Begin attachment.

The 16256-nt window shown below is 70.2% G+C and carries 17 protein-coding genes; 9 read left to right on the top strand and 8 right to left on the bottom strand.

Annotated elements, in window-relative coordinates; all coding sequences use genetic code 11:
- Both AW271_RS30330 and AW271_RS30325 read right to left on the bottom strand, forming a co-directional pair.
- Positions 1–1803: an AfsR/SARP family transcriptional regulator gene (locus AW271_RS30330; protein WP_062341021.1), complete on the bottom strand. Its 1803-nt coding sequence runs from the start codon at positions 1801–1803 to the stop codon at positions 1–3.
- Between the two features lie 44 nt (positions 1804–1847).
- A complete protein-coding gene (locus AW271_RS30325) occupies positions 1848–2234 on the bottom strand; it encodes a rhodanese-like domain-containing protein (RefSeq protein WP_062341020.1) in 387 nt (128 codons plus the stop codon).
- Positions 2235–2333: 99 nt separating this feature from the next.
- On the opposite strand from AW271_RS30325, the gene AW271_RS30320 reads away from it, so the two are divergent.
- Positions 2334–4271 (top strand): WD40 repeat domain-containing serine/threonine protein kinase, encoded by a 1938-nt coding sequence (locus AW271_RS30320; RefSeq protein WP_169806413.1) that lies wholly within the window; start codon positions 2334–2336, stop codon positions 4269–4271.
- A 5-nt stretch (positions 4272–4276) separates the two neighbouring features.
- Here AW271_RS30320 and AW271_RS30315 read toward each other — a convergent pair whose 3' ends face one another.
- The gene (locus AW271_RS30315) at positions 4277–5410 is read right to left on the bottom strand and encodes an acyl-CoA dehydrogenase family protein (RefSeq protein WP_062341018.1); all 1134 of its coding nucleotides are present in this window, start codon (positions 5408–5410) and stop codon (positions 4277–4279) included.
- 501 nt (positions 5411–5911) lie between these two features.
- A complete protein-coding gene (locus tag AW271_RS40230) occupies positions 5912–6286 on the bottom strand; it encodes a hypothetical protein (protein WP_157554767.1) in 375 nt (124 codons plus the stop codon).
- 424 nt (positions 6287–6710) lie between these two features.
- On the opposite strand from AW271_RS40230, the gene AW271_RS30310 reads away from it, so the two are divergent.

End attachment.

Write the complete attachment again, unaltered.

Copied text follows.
The 16256-nt window shown below is 70.2% G+C and carries 17 protein-coding genes; 9 read left to right on the top strand and 8 right to left on the bottom strand.

Annotated elements, in window-relative coordinates; all coding sequences use genetic code 11:
- Both AW271_RS30330 and AW271_RS30325 read right to left on the bottom strand, forming a co-directional pair.
- Positions 1–1803: an AfsR/SARP family transcriptional regulator gene (locus AW271_RS30330; protein WP_062341021.1), complete on the bottom strand. Its 1803-nt coding sequence runs from the start codon at positions 1801–1803 to the stop codon at positions 1–3.
- Between the two features lie 44 nt (positions 1804–1847).
- A complete protein-coding gene (locus AW271_RS30325) occupies positions 1848–2234 on the bottom strand; it encodes a rhodanese-like domain-containing protein (RefSeq protein WP_062341020.1) in 387 nt (128 codons plus the stop codon).
- Positions 2235–2333: 99 nt separating this feature from the next.
- On the opposite strand from AW271_RS30325, the gene AW271_RS30320 reads away from it, so the two are divergent.
- Positions 2334–4271 (top strand): WD40 repeat domain-containing serine/threonine protein kinase, encoded by a 1938-nt coding sequence (locus AW271_RS30320; RefSeq protein WP_169806413.1) that lies wholly within the window; start codon positions 2334–2336, stop codon positions 4269–4271.
- A 5-nt stretch (positions 4272–4276) separates the two neighbouring features.
- Here AW271_RS30320 and AW271_RS30315 read toward each other — a convergent pair whose 3' ends face one another.
- The gene (locus AW271_RS30315) at positions 4277–5410 is read right to left on the bottom strand and encodes an acyl-CoA dehydrogenase family protein (RefSeq protein WP_062341018.1); all 1134 of its coding nucleotides are present in this window, start codon (positions 5408–5410) and stop codon (positions 4277–4279) included.
- 501 nt (positions 5411–5911) lie between these two features.
- A complete protein-coding gene (locus tag AW271_RS40230) occupies positions 5912–6286 on the bottom strand; it encodes a hypothetical protein (protein WP_157554767.1) in 375 nt (124 codons plus the stop codon).
- 424 nt (positions 6287–6710) lie between these two features.
- On the opposite strand from AW271_RS40230, the gene AW271_RS30310 reads away from it, so the two are divergent.